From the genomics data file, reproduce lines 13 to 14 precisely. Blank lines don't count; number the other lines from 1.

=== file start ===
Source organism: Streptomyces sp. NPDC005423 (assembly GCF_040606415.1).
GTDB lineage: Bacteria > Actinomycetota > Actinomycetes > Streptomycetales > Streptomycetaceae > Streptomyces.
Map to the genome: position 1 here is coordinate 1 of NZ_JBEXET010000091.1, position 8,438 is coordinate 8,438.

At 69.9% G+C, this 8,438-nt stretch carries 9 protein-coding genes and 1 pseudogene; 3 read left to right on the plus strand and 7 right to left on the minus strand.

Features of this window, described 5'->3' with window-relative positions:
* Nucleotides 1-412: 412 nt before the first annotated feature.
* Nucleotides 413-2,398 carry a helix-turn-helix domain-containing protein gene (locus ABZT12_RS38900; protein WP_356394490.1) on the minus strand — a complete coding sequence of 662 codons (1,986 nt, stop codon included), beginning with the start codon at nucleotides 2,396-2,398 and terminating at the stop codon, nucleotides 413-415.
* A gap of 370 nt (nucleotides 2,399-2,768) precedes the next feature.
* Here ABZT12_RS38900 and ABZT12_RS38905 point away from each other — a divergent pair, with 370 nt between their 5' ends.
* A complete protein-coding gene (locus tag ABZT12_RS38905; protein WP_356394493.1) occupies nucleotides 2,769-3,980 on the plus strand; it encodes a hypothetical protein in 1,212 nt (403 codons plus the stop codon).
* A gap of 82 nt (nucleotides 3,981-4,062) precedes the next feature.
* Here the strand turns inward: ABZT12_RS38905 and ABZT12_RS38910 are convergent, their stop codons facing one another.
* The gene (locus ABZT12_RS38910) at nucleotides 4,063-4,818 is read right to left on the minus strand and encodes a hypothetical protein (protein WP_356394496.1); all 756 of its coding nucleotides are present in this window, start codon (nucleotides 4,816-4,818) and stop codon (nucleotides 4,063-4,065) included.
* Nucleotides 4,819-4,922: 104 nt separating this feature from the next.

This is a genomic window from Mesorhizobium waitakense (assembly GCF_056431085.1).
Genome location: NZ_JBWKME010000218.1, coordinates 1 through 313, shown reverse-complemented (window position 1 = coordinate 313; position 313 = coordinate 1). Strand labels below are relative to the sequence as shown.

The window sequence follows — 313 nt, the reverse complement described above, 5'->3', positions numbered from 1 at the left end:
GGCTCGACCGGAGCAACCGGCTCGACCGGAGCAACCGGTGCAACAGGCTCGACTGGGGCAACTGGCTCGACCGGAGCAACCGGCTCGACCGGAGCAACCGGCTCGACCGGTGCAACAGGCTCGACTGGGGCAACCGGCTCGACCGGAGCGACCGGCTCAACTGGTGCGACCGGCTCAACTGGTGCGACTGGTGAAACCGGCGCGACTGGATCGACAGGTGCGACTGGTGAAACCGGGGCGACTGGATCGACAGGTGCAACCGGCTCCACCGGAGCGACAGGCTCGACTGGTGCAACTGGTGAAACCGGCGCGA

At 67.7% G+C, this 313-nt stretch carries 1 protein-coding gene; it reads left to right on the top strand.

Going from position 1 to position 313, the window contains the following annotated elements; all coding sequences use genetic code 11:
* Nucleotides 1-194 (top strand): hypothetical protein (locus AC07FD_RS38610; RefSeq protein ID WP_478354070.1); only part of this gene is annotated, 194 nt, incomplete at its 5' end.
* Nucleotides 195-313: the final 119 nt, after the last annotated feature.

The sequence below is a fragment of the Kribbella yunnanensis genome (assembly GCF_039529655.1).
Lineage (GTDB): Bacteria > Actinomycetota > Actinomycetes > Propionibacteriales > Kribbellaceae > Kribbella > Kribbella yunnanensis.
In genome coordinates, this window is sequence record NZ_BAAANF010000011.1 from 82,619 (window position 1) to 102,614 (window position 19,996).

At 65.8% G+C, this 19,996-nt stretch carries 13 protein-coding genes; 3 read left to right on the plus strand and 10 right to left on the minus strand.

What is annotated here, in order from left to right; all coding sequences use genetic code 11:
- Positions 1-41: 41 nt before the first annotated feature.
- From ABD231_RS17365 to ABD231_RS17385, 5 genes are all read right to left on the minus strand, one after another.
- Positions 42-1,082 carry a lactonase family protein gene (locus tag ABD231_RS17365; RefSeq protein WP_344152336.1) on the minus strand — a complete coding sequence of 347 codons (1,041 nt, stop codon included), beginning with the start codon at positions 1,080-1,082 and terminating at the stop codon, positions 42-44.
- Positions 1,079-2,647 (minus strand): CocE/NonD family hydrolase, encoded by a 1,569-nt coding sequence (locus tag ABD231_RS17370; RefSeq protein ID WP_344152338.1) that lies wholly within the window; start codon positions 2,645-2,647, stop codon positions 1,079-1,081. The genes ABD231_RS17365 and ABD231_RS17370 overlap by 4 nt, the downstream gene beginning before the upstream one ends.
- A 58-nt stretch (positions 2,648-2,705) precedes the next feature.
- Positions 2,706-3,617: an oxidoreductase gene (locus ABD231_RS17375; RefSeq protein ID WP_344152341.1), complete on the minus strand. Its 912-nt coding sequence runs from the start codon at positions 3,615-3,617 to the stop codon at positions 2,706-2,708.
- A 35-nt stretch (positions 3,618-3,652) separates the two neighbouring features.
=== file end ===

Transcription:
* The gene (locus ABZT12_RS38910) at nucleotides 4,063-4,818 is read right to left on the minus strand and encodes a hypothetical protein (protein WP_356394496.1); all 756 of its coding nucleotides are present in this window, start codon (nucleotides 4,816-4,818) and stop codon (nucleotides 4,063-4,065) included.
* Nucleotides 4,819-4,922: 104 nt separating this feature from the next.